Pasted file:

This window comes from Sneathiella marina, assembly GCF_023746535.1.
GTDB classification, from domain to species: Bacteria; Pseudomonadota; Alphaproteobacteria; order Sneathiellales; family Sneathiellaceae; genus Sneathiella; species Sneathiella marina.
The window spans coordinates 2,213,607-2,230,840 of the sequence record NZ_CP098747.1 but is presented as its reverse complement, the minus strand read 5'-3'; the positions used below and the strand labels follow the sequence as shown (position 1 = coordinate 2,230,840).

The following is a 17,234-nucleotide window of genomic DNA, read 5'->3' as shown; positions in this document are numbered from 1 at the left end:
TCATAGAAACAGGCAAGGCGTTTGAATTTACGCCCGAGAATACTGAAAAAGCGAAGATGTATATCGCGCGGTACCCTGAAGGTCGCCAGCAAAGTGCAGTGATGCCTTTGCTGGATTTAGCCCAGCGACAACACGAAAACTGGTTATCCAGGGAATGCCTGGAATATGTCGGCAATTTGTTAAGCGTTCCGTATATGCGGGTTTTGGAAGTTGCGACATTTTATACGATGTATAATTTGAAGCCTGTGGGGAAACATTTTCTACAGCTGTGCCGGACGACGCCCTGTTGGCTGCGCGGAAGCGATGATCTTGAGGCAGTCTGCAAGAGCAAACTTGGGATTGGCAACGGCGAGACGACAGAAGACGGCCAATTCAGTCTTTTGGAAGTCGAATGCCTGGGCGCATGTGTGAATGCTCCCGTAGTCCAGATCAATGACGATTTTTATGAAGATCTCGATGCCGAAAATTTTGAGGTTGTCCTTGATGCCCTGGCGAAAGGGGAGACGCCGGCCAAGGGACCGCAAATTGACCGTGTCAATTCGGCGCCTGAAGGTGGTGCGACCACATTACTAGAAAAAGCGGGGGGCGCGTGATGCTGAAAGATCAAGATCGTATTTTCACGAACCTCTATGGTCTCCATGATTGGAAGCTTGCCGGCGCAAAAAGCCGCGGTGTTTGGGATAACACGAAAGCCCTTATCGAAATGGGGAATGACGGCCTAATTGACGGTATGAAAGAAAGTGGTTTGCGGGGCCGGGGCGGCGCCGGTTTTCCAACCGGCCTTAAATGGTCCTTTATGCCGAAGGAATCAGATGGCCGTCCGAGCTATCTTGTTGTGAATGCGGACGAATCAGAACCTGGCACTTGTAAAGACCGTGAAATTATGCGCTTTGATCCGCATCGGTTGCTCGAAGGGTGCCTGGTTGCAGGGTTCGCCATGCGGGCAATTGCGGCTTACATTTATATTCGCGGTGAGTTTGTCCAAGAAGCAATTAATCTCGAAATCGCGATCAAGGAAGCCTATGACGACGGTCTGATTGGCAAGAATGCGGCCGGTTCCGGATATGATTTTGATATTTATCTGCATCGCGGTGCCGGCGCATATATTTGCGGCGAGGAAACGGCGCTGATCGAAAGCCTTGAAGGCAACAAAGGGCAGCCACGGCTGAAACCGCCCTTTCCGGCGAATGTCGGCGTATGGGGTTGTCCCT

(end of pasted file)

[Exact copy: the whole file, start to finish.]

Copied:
This window comes from Sneathiella marina, assembly GCF_023746535.1.
GTDB classification, from domain to species: Bacteria; Pseudomonadota; Alphaproteobacteria; order Sneathiellales; family Sneathiellaceae; genus Sneathiella; species Sneathiella marina.
The window spans coordinates 2,213,607-2,230,840 of the sequence record NZ_CP098747.1 but is presented as its reverse complement, the minus strand read 5'-3'; the positions used below and the strand labels follow the sequence as shown (position 1 = coordinate 2,230,840).

The following is a 17,234-nucleotide window of genomic DNA, read 5'->3' as shown; positions in this document are numbered from 1 at the left end:
TCATAGAAACAGGCAAGGCGTTTGAATTTACGCCCGAGAATACTGAAAAAGCGAAGATGTATATCGCGCGGTACCCTGAAGGTCGCCAGCAAAGTGCAGTGATGCCTTTGCTGGATTTAGCCCAGCGACAACACGAAAACTGGTTATCCAGGGAATGCCTGGAATATGTCGGCAATTTGTTAAGCGTTCCGTATATGCGGGTTTTGGAAGTTGCGACATTTTATACGATGTATAATTTGAAGCCTGTGGGGAAACATTTTCTACAGCTGTGCCGGACGACGCCCTGTTGGCTGCGCGGAAGCGATGATCTTGAGGCAGTCTGCAAGAGCAAACTTGGGATTGGCAACGGCGAGACGACAGAAGACGGCCAATTCAGTCTTTTGGAAGTCGAATGCCTGGGCGCATGTGTGAATGCTCCCGTAGTCCAGATCAATGACGATTTTTATGAAGATCTCGATGCCGAAAATTTTGAGGTTGTCCTTGATGCCCTGGCGAAAGGGGAGACGCCGGCCAAGGGACCGCAAATTGACCGTGTCAATTCGGCGCCTGAAGGTGGTGCGACCACATTACTAGAAAAAGCGGGGGGCGCGTGATGCTGAAAGATCAAGATCGTATTTTCACGAACCTCTATGGTCTCCATGATTGGAAGCTTGCCGGCGCAAAAAGCCGCGGTGTTTGGGATAACACGAAAGCCCTTATCGAAATGGGGAATGACGGCCTAATTGACGGTATGAAAGAAAGTGGTTTGCGGGGCCGGGGCGGCGCCGGTTTTCCAACCGGCCTTAAATGGTCCTTTATGCCGAAGGAATCAGATGGCCGTCCGAGCTATCTTGTTGTGAATGCGGACGAATCAGAACCTGGCACTTGTAAAGACCGTGAAATTATGCGCTTTGATCCGCATCGGTTGCTCGAAGGGTGCCTGGTTGCAGGGTTCGCCATGCGGGCAATTGCGGCTTACATTTATATTCGCGGTGAGTTTGTCCAAGAAGCAATTAATCTCGAAATCGCGATCAAGGAAGCCTATGACGACGGTCTGATTGGCAAGAATGCGGCCGGTTCCGGATATGATTTTGATATTTATCTGCATCGCGGTGCCGGCGCATATATTTGCGGCGAGGAAACGGCGCTGATCGAAAGCCTTGAAGGCAACAAAGGGCAGCCACGGCTGAAACCGCCCTTTCCGGCGAATGTCGGCGTATGGGGTTGTCCCT